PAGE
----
Study confirms increase in wheat gluten disorder
samples from '50s show it isn't just improved diagnosis, and researchers
wonder if diet is a factor.
MARCOTTY, Star Tribune
Last update: July 1, 2009 - 9:27 AM
A Minnesota study using frozen blood samples taken from Air Force
recruits 50 years ago has found that intolerance of wheat gluten,
a debilitating digestive condition, is four times more common today
than it was in the 1950s.
The findings contradict the prevailing belief
that a sharp increase in diagnoses of wheat gluten intolerance has
come about because of greater awareness and detection, and raises
questions about whether dramatic changes in the American diet have
played a role.
"It's become much more common,"
said Dr. Joseph Murray, the Mayo Clinic gastroenterologist who led
the study. No one knows why, he said, but one reason might be rapid
changes in eating habits and food processing over the last half
"Fifty years is way too fast for human
genetics to have changed," Murray said. "Which tells us
it has to be a pervasive environmental influence."
Researchers at the Mayo Clinic and the University
of Minnesota who conducted the study also found that the recruits
who had the undiagnosed digestive disorder, called celiac disease,
also had a four-fold increase in the risk of death.
Today an estimated one of 100 people suffer
from the inherited disorder, though most of the time people don't
know they have it.
The disease occurs in people whose bodies
cannot digest gluten, a protein found in wheat, rye and barley.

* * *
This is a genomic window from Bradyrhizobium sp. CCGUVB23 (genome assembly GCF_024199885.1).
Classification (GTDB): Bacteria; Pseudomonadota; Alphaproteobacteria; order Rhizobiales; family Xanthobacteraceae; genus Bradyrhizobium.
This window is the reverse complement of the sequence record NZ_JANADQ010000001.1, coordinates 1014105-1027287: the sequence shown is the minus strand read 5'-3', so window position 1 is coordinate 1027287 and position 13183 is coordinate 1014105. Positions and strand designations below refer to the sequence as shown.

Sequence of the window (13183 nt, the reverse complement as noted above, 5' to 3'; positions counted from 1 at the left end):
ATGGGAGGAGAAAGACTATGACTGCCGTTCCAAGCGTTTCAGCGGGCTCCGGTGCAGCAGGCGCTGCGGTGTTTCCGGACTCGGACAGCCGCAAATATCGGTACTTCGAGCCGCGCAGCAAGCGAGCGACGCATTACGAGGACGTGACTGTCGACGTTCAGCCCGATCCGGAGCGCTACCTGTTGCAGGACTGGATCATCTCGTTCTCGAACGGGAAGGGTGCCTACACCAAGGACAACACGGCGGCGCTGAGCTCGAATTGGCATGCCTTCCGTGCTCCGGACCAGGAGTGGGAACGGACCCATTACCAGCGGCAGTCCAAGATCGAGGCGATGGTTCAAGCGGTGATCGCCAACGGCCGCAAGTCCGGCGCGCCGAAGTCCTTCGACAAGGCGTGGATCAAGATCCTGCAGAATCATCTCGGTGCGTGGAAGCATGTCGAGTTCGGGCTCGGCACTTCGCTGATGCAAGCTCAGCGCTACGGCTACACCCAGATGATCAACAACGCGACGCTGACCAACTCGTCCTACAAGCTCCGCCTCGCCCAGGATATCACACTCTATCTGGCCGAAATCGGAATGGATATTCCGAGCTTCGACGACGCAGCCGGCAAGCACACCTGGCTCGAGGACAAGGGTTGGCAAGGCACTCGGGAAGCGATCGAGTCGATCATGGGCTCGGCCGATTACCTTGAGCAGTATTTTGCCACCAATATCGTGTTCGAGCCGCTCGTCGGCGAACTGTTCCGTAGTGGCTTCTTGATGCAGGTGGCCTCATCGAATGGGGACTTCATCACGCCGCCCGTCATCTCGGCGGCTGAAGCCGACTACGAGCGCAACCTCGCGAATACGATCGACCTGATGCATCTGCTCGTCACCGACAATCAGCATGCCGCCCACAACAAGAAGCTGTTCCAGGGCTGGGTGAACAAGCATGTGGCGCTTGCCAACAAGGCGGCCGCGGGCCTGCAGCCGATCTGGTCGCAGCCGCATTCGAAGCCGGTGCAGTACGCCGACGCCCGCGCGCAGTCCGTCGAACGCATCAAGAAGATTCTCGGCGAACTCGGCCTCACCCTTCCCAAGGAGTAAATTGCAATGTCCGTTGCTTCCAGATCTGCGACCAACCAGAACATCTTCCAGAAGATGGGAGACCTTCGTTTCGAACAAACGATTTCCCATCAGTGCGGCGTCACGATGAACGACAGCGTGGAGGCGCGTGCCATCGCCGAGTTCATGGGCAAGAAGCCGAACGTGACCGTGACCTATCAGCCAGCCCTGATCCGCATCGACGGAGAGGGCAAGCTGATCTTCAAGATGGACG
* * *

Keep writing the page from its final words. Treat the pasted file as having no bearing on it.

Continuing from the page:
The undigested protein triggers the body's immune system to attack
the lining of the small intestine, causing diarrhea, nausea and
abdominal pain. Though people live with it for many years, over
time it destroys the lining of the small intestine, leading to an
inability to absorb nutrients such as iron and calcium. That, in
turn, causes serious problems, including anemia, osteoporosis and
The only treatment is a gluten-free diet --
no wheat, rye or barley.
Murray said he initiated the study to find
out whether the disease is on the rise, and whether it had long-term
health consequences if undiagnosed and untreated.
He turned to medical archaeology to find the
answers - a treasure-trove of blood samples taken from recruits
at the Warren Air Force base in Cheyenne, Wyo., between 1948 and
1954. At the time, strep infections were raging among the recruits,
mostly young men on their way to fight in the Korean war. Doctors
there drew the samples as part of a study that proved treating the
infections with antibiotics would prevent rheumatic fever, a serious
heart ailment that can follow strep throat.
One of the doctors in that study took some
of the samples with him when he moved to the Cleveland Clinic in
Ohio. When he decided to retire two decades ago, he asked Dr. Edward
Kaplan, a strep specialist at the University of Minnesota, to become
their guardian. The vials were transported in frozen-pizza delivery
trucks to Minneapolis, where they reside today.
"Nobody has anything like it," said
Kaplan. "There are other collections, but none go back this
In 2000 they were used to help resolve an
intense debate among researchers over whether hepatitis C infection
meant certain death, or whether many people could live with it for
Murray used a similar design for the study
on celiac disease, published today in the journal Gastroenterology.
He tested more than 9,133 samples for the antibodies that proved
the recruits had celiac disease; 43, or about one out of 652, had
the disease. He then tested blood samples from groups of men from
Olmsted County, more than 12,000 in all. In an older group of men,
one in 121 tested positive, and in the younger group one in 106
tested positive, an increase of four to four-and-a-half times.
His findings raise questions about why the
number of people with the disease has grown so fast. But rates of
other immune diseases have also increased a lot. One theory is that
modern, clean living, which has resulted in fewer infections, parasites
and microbes in our bodies, causes the immune system to turn on
healthy tissue instead. Or it might be the modern diet, Murray said.
"The types of food we eat now are different,"